London Agreement on German External Debts

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Hermann Josef Abs signing the London Agreement on German External Debts on February 27, 1953.

The London Agreement on German External Debts, also known as the London Debt Agreement (German: Londoner Schuldenabkommen), was a debt relief treaty between the Federal Republic of Germany and creditor nations. The Agreement was signed in London on February 27, 1953, and came into force on September 16, 1953.[1]


The Conference on German External Debts (also known as the London Debt Conference) was held between February 28, 1952 and August 28, 1952.[1] The Agreement reached at the Conference was signed in London on February 27, 1953.[1] The Agreement was ratified by the United States, France and United Kingdom on September 16, 1953, at which point the agreement came into force.[1]

The London Debt Agreement covered a number of different types of German debt from before and after the Second World War. Some of them arose directly out of the efforts to finance the reparations system, while others reflect extensive lending, mostly by U.S. investors to German firms and governments.[2] The parties that were involved besides West Germany included Australia,[3] Belgium, Canada, Denmark, France, Great Britain, Greece, Iran, Ireland, Italy, Liechtenstein, Luxembourg, Norway, Pakistan, Spain, Sweden, Switzerland, South Africa, the United States, Yugoslavia and others. The states of the Eastern Bloc were not involved.

The total under negotiation was 16 billion marks of debt resulting from the Treaty of Versailles after World War I which had not been paid in the 1930s, but which Germany decided to repay to restore its reputation. This money was owed to government and private banks in the U.S., France and Britain. Another 16 billion marks represented postwar loans by the U.S. Under the London Agreement, the repayable amount was reduced by 50% to about 15 billion marks and stretched out over 30 years, and compared to the fast-growing German economy were of minor impact.[4] An important term of the agreement was that repayments were only due while West Germany ran a trade surplus, and that repayments were limited to 3% of export earnings. This gave Germany’s creditors a powerful incentive to import German goods, assisting reconstruction.[5]

Part of the agreement concerned debts to be paid after the reunification of Germany. For many decades this seemed unlikely to transpire, but in 1990 Deutsche Mark 239.4 million in deferred interest became due. These claims were repaid by means of "Fundierungsschuldverschreibungen" (Funding Debt Securities) with a maturity of 20 years. On 3 October 2010 the final payment, Euro 69.9 million, was made on these bonds. This marked the last payment by Germany on known debts resulting from both world wars.[6]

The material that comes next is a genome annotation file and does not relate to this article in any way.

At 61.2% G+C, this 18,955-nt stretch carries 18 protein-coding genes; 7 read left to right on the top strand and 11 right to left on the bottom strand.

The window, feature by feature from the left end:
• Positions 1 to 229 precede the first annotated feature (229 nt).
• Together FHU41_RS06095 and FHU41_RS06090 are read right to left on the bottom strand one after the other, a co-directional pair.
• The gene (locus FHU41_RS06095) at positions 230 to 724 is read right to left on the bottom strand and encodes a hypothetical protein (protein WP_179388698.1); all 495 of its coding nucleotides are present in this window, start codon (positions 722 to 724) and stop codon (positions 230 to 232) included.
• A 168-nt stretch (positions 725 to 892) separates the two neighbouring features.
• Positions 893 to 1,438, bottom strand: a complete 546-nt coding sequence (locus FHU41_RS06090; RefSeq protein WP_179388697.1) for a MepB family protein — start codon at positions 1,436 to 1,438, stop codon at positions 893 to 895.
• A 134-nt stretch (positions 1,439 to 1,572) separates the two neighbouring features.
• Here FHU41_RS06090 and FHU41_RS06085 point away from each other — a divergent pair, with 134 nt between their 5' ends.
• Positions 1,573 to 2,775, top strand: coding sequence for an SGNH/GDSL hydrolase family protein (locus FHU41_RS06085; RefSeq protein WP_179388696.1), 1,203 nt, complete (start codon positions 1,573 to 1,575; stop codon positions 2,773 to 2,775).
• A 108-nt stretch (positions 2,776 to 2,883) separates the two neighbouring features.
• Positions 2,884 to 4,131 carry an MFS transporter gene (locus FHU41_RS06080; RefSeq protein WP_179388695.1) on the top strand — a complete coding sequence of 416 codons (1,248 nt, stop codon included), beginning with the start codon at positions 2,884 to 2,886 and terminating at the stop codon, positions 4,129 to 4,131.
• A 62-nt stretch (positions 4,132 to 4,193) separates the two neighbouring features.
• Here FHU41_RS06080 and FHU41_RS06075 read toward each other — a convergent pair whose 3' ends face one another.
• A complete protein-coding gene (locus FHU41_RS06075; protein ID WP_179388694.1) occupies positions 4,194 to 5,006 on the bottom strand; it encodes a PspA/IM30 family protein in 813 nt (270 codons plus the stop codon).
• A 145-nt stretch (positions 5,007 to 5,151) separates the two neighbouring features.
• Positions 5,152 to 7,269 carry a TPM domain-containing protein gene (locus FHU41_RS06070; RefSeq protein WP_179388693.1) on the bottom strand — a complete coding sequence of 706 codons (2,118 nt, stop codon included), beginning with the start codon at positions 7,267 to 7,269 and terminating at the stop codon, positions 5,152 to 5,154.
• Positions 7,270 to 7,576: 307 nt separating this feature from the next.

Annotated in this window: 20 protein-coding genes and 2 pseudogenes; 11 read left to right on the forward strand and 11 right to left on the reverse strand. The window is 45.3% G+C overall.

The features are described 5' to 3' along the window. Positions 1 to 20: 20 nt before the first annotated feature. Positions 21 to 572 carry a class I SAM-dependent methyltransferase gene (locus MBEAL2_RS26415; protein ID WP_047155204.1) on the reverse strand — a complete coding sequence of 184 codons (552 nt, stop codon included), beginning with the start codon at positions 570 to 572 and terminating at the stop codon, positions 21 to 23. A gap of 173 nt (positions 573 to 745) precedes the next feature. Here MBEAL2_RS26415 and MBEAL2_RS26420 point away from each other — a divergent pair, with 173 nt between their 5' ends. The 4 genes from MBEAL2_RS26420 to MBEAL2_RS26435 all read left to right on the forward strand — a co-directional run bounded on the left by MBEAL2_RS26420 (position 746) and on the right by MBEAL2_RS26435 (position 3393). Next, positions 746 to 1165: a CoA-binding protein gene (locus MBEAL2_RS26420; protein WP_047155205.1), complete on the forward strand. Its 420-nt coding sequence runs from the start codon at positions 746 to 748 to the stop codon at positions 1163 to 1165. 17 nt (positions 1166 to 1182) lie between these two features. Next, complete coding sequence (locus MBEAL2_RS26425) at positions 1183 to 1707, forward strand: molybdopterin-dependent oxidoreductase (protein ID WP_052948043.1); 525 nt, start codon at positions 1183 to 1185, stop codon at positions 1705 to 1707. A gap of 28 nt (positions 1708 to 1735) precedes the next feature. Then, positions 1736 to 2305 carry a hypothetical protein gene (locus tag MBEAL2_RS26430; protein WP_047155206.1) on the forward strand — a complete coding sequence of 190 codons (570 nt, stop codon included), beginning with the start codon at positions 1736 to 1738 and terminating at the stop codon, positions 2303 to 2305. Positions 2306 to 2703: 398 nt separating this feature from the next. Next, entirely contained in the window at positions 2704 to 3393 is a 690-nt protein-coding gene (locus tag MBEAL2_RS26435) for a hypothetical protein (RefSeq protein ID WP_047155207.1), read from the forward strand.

The agreement significantly contributed to the growth of the post-war German economy and reemergence of Germany as a world economic power. A 2018 study in the European Review of Economic History showed that the London Agreement "spurred economic growth in three main ways: creating fiscal space for public investment; lowering costs of borrowing; and stabilising inflation."[7] It allowed Germany to enter international economic institutions such as the World Bank and the International Monetary Fund.

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  1. ^ a b c d "One Made it Out of the Debt Trap Lessons from the London Debt Agreement of 1953 for Current Debt Crises" (PDF).
  2. ^ Osmańczyk 2003, p. 797
  3. ^ "Agreement on German External Debts. ATS 17 of 1954." Australasian Legal Information Institute, Australian Treaty Series. Retrieved on 15 April 2017
  4. ^ Guinnane, Timothy W. (July 2015). "Financial Vergangenheitsbewältigung: The 1953 London Debt Agreement". Yale University Economic Growth Center Discussion Paper No. 880. SSRN 493802.
  5. ^ Heather Stewart (18 January 2015). "A new idea steals across Europe - should Greece's debt be forgiven?". The Observer. Retrieved 25 January 2015.
  6. ^ "Deutschland hat keine Kriegsschulden mehr (Germany has no more War Debt)" (in German). Stern. 3 October 2010.
  7. ^ Galofré-Vilà, Gregori; Meissner, Christopher M.; McKee, Martin; Stuckler, David (2019). "The economic consequences of the 1953 London Debt Agreement". European Review of Economic History. 23: 1–29. doi:10.1093/ereh/hey010.


  • Osmańczyk, Edmund Jan; Anthony Mango (2003). Encyclopedia of the United Nations and International Agreements: G to M (2003 ed.). Taylor & Francis. ISBN 978-0-415-93922-5.
  • Guinnane, Timothy W. (July 2015). "Financial Vergangenheitsbewältigung: The 1953 London Debt Agreement". Yale University Economic Growth Center Discussion Paper No. 880. SSRN 493802.
  • Rombeck-Jaschinski, Ursula (2005), Das Londoner Schuldenabkommen: die Regelung der deutschen Auslandsschulden nach dem Zweiten Weltkrieg (in German and English), Oldenbourg: Deutsches Historisches Institut London, ISBN 9783486575804, Originally presented as the author's habilitation (Düsseldorf) under the title: Der Weg zum Londoner Schuldenabkommen. Die Regelung der deutschen Auslandsschulden nach dem Zweiten Weltkrieg.

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